Cyramza by Eli Lilly

Specialty Pharmacy Times, September/October 2014, Volume 5, Issue 5

Cyramza (ramucirumab) was approved for treatment of patients with advanced or metastatic gastric cancer or gastroesophageal junction adenocarcinoma after disease progression.

Cyramza (ramucirumab) was approved for treatment of patients with advanced or metastatic gastric cancer or gastroesophageal junction adenocarcinoma after disease progression.

On April 21, 2014, the FDA announced approval of Cyramza (ramucirumab)1 for use as a single-agent treatment in patients with advanced or metastatic gastric cancer, or in patients with gastroesophageal junction adenocarcinoma after disease progression following initial use of fluoropyrimidine- or platinum-based chemotherapy. Cyramza carries a black box warning for hemorrhage, including potentially fatal hemorrhagic events. In patients who experience severe bleeding while taking Cyramza, treatment should be discontinued.2

Mechanism of Action

Cyramza binds specifically to the vascular endothelial growth factor receptor 2 (VEGFR2) receptor, blocking activation of the VEGFR2 receptor, and preventing proliferation and migration of endothelial cells.2

Dosage and Administration

Each 10-mL or 50-mL single-dose vial of Cyramza contains ramucirumab at a concentration of 10 mg/mL in a sterile, preservative-free solution. Before preparation, vials should be stored in a refrigerator at a temperature between 36°F and 46°F. Vials of Cyramza should not be removed from the carton until preparation to protect the active ingredient from light.2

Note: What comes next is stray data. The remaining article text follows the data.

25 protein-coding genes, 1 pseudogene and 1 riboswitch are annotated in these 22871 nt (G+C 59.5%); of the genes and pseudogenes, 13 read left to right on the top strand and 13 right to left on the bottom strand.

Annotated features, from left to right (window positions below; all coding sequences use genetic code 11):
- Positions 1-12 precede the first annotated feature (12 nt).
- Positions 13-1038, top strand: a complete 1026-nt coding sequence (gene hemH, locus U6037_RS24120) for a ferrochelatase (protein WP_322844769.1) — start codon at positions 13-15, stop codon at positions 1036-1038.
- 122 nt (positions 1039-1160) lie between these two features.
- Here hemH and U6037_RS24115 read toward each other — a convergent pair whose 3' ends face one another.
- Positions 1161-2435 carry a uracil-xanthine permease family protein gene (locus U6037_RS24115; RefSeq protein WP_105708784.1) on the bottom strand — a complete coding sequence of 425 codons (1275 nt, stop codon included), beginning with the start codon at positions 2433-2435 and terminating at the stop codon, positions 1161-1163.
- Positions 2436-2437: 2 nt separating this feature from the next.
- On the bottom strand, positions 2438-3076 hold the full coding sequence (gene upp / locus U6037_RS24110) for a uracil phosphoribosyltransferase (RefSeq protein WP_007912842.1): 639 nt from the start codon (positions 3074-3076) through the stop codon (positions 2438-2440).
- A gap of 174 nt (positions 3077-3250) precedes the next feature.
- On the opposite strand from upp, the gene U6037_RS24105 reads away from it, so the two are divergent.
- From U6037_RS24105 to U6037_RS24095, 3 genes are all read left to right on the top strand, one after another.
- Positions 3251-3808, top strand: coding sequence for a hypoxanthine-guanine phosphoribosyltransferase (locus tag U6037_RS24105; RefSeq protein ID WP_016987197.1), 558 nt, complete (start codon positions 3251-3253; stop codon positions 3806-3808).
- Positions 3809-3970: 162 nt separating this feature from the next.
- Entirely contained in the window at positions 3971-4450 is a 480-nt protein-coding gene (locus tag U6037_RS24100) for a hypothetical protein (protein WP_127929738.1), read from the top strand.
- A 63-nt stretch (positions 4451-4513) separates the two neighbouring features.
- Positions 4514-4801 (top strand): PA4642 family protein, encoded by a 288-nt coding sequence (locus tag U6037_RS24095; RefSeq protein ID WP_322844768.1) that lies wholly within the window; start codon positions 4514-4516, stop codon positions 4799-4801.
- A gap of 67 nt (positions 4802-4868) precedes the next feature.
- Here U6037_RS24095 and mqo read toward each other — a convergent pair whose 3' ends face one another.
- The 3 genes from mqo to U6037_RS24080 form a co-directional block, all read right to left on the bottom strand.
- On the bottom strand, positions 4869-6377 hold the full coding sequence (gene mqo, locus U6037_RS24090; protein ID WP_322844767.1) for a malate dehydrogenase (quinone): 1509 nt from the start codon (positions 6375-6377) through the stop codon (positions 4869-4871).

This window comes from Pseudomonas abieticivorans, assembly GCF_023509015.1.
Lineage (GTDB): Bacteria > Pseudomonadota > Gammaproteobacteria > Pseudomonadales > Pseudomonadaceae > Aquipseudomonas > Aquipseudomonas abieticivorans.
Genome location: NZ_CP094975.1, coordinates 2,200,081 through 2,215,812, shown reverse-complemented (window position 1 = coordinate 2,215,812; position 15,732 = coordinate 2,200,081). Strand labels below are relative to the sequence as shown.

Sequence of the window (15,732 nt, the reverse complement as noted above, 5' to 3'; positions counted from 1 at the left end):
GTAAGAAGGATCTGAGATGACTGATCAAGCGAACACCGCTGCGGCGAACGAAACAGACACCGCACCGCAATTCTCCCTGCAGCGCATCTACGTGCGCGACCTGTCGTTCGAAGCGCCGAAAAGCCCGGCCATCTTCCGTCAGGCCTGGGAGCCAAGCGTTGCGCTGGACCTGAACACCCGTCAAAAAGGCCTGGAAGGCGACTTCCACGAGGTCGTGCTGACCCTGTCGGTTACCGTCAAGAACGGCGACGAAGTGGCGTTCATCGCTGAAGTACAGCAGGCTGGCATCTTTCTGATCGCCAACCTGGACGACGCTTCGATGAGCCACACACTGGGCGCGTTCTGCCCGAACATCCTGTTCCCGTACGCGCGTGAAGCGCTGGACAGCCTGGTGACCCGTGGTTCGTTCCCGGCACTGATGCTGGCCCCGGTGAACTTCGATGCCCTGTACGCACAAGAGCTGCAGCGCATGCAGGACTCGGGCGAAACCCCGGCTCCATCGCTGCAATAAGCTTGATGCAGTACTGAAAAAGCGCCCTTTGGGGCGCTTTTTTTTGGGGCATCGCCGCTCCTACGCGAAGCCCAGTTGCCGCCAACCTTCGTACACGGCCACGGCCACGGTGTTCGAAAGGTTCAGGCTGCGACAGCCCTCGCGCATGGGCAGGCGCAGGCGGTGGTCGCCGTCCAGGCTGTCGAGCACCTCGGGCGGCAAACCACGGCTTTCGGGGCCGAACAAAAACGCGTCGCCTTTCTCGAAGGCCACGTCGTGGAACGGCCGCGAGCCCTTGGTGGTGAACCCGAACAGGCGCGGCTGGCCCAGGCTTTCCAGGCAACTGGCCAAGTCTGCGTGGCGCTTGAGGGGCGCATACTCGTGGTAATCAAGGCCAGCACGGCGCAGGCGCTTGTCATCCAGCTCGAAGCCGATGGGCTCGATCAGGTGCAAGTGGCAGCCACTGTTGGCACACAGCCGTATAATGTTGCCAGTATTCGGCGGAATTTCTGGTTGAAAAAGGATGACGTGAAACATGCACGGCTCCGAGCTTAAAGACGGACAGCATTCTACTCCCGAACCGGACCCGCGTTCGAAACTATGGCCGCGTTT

To prepare Cyramza, first, vials of medication should be inspected for discoloration and particulate matter. Discolored solutions or solutions that contain particulates should be discarded. The required dose of Cyramza should be diluted with isotonic saline solution to a final volume of 250 mL. To ensure adequate mixing, the solution should be inverted gently, but should not be shaken.2

After preparation with isotonic saline solution, the prepared solution of Cyramza remains stable for up to 4 hours at room temperature (below 77°F) and for up to 24 hours when stored under refrigeration (36°F to 46°F).2

To reduce the risk of an allergic reaction, patients should receive treatment with an intravenous antihistamine before receiving an infusion of Cyramza. The recommended dose of Cyramza is 8 mg/kg of medication administered intravenously every 2 weeks over a 60-minute infusion period, although as detailed in the package insert, this dose may require adjustment to manage adverse events and patient-specific concerns.2

Clinical Trials

Cyramza was evaluated in the double-blind, randomized, multinational, phase III REGARD trial. Of 355 patients with gastric cancer, patients received either Cyramza (at a dose of 8 mg/kg, every 2 weeks) plus best supportive care, or placebo plus best supportive care, in an approximately 2:1 ratio.3